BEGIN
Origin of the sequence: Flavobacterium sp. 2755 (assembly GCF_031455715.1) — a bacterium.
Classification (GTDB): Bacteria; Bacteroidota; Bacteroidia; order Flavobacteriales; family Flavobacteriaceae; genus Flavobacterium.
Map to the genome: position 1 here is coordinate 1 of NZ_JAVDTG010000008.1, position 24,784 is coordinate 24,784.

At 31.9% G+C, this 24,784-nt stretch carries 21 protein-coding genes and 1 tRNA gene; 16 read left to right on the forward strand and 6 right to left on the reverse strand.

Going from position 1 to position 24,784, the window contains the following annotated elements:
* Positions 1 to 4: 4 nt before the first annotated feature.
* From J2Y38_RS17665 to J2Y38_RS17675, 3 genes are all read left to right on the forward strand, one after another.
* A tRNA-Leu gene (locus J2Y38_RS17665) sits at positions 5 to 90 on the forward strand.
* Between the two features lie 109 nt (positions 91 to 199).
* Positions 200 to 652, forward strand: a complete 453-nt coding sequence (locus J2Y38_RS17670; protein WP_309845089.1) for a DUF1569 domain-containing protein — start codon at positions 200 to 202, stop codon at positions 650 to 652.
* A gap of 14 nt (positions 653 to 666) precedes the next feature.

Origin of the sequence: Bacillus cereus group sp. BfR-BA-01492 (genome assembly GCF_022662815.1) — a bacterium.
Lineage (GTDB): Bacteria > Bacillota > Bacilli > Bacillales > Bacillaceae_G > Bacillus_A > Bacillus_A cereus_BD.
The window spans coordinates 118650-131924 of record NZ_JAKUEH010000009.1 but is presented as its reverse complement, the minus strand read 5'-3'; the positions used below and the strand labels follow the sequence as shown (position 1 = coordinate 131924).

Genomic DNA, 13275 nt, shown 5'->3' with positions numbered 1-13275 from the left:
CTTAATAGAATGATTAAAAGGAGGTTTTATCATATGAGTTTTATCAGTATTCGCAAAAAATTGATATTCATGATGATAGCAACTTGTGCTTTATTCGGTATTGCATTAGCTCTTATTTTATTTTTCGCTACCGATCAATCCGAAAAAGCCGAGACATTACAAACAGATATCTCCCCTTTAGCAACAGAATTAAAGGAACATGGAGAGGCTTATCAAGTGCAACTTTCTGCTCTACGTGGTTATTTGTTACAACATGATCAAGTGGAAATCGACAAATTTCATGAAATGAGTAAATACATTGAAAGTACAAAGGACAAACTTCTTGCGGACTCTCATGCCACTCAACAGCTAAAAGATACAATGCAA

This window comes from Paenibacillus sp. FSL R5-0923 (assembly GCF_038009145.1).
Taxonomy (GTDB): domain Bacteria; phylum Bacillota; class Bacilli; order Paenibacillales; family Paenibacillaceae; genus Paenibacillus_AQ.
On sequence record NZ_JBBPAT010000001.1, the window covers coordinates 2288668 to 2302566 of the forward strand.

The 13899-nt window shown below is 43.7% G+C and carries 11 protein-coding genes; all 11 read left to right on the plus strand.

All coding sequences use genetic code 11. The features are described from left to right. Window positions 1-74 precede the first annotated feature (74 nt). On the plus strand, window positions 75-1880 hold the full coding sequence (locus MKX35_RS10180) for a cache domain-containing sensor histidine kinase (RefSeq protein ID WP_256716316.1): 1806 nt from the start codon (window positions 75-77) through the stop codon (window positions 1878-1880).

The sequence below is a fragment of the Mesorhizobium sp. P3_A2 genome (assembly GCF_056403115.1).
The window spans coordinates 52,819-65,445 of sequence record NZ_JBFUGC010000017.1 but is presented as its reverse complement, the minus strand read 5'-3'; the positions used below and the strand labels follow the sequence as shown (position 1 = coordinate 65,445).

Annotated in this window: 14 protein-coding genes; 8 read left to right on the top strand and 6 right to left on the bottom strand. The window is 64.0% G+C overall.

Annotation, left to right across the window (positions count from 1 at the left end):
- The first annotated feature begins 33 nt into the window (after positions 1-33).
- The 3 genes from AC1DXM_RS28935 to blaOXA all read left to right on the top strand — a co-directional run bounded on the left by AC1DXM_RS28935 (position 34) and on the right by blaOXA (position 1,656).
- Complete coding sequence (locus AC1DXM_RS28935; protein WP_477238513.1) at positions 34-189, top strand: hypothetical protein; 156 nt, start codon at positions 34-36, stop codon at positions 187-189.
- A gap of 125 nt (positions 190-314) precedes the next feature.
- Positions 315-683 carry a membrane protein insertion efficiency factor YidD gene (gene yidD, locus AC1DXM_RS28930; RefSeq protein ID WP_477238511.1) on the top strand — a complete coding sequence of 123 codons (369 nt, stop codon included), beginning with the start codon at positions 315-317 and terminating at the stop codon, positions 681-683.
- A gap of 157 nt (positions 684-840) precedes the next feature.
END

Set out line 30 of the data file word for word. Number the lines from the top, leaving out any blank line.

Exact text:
- Positions 315-683 carry a membrane protein insertion efficiency factor YidD gene (gene yidD, locus AC1DXM_RS28930; RefSeq protein ID WP_477238511.1) on the top strand — a complete coding sequence of 123 codons (369 nt, stop codon included), beginning with the start codon at positions 315-317 and terminating at the stop codon, positions 681-683.